Another day, another Apple patent application. This latest one deals with a foldable iPhone, which, as you know, doesn’t quite exist yet (but concept art does!).
Patently Apple discovered the latest patent app from Apple, which was published recently by the United States Patent and Trademark Office (USPTO). This one is focused on solving specific problems. First and foremost: cold phones. Dealing with a cold smartphone is an issue even now, but when it comes to folding devices it could be an even bigger problem. As a foldable screen gets colder, it could be prone to damage as the user folds and unfolds it on a regular basis.
To help with that, Apple is considering (or considered at one point) a temperature sensor in the device:
“A temperature sensor in the device may make temperature measurements on the portion of the display overlapping the bend axis. The device may also have user input devices for gathering user input and a motion sensor for determining when the device has been picked up for use."
"The portion of the display that overlaps the bend axis may be self-heated by illuminating pixels in the portion of the display that overlap the bend axis or may be heated using a heating element or other heating structure that provides heat to the portion of the display overlapping the bend axis. Heating may be initiated based on user input, temperature information, information from a motion sensor, or other factors.”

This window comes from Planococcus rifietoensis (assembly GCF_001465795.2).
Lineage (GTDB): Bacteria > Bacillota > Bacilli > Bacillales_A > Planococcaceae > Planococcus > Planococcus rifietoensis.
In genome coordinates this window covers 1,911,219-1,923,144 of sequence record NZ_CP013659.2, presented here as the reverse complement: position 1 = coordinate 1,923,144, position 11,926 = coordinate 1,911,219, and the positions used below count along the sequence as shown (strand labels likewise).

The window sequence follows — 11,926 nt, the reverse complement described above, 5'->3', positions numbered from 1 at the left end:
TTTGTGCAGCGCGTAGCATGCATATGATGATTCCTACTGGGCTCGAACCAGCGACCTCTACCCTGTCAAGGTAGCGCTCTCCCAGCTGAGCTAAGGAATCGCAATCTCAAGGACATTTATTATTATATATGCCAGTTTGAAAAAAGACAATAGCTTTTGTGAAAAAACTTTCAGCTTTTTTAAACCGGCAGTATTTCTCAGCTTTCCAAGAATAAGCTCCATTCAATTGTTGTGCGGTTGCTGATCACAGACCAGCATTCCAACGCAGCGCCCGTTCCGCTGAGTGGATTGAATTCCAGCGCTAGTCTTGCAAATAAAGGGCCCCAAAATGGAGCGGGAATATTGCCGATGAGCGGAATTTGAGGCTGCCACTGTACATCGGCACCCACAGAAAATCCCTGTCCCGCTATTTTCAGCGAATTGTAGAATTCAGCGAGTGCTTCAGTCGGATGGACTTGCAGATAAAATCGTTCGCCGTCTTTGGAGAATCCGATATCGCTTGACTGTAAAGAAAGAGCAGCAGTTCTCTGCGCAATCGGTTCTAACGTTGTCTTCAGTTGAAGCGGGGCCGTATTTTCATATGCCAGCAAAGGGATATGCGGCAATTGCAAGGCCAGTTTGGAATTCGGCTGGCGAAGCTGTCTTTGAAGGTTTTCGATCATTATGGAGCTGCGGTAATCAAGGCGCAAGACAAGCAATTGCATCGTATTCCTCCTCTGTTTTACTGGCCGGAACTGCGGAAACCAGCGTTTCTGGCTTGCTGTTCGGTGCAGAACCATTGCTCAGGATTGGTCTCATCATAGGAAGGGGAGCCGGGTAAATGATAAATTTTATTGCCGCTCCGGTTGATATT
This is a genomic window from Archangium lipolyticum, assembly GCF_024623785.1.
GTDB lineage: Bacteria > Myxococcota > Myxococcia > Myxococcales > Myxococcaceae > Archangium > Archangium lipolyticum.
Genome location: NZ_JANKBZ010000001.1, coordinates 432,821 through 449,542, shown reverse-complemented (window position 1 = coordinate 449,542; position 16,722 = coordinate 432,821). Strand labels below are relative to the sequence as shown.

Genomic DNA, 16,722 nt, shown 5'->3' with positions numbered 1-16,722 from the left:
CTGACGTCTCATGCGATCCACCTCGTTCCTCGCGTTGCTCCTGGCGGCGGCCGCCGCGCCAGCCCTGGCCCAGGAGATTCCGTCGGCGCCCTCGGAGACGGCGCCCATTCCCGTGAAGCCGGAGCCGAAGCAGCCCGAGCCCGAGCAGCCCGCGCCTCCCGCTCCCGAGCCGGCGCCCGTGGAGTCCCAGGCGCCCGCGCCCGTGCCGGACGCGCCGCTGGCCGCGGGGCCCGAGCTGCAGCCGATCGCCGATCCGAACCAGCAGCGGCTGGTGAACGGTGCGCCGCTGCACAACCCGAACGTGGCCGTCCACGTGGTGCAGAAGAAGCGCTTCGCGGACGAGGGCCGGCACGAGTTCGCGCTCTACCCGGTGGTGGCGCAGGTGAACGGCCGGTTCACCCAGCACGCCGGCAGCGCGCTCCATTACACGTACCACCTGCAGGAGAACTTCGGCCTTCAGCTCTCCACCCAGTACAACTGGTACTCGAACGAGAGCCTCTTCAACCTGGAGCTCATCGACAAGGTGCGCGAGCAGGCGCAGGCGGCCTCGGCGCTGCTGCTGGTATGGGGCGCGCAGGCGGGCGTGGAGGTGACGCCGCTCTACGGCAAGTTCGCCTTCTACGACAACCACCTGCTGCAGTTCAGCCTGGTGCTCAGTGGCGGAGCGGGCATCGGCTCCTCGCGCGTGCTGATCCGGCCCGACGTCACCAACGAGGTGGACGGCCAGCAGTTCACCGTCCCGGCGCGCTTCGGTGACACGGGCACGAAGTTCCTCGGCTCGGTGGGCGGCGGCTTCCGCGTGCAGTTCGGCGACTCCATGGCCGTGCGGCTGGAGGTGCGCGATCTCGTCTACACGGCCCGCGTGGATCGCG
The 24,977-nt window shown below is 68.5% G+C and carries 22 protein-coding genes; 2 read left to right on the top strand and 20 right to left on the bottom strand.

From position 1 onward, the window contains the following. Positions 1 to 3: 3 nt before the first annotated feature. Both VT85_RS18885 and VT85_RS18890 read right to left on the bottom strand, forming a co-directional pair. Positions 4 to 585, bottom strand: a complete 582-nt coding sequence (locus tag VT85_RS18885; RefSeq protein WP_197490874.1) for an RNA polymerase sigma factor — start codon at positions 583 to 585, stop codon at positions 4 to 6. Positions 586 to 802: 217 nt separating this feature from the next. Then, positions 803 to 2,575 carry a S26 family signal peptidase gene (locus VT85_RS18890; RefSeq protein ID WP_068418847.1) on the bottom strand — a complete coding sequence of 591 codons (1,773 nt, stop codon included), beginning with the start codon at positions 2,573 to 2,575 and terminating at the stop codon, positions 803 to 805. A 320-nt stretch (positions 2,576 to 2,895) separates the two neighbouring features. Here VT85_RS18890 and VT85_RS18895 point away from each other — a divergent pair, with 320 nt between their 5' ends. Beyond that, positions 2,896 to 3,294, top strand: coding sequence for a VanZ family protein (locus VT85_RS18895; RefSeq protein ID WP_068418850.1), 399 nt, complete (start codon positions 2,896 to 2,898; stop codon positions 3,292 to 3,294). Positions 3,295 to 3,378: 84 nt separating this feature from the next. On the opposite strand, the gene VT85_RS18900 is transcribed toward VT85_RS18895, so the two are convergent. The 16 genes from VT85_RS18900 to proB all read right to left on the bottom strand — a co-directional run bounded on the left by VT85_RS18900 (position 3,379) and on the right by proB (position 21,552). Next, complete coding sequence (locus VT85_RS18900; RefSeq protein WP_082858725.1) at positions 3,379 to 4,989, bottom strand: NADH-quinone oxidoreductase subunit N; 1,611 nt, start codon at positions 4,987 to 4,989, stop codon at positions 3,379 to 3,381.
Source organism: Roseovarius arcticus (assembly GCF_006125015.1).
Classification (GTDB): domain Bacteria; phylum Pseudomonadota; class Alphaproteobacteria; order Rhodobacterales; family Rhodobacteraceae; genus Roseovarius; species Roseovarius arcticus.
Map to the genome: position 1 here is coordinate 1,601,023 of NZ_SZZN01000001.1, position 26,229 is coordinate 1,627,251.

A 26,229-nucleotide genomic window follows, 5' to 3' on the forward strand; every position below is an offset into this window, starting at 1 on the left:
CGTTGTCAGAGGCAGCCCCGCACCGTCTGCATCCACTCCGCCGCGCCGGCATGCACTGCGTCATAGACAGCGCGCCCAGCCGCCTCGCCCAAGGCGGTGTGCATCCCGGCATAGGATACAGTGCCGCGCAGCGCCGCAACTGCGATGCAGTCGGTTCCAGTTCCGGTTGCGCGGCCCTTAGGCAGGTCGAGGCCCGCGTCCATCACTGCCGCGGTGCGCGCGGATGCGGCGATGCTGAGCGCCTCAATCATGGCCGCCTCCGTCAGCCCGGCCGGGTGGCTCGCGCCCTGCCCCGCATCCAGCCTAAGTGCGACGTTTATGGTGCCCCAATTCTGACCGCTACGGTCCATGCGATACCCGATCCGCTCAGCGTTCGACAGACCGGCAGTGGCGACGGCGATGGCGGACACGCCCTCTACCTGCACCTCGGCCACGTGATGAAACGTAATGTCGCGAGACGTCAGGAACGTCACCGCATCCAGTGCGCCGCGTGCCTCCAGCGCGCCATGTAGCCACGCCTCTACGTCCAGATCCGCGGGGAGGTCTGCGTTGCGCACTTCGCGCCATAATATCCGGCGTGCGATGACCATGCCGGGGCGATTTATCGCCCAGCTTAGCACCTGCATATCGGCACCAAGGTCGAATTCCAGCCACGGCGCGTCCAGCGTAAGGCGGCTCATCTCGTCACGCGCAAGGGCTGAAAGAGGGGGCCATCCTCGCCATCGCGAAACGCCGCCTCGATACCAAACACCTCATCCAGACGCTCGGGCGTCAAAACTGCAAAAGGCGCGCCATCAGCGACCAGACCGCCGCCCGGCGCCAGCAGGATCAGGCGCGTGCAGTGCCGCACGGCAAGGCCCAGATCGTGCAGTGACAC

Interestingly, this sounds like Apple considers this a very big problem. So much so, in fact, that the company may actually work a system into a foldable phone that prevents the owner from opening up the device if the device detects it is too cold outside and the heating apparatus won’t work:
“Control circuitry may engage a latching mechanism that prevents folding of the electronic device and the display when the temperature of the portion of the display that overlaps the bend axis is below a predetermined temperature.”
The fact that Apple is thinking of ways to address this particular issue is a good thing. But, one can only imagine the feedback the company would get if this locking mechanism actually came along with it, too. Sure, it’s all about keeping a device healthy. But stopping someone from opening up their phone? That doesn’t feel like it would go over well at all.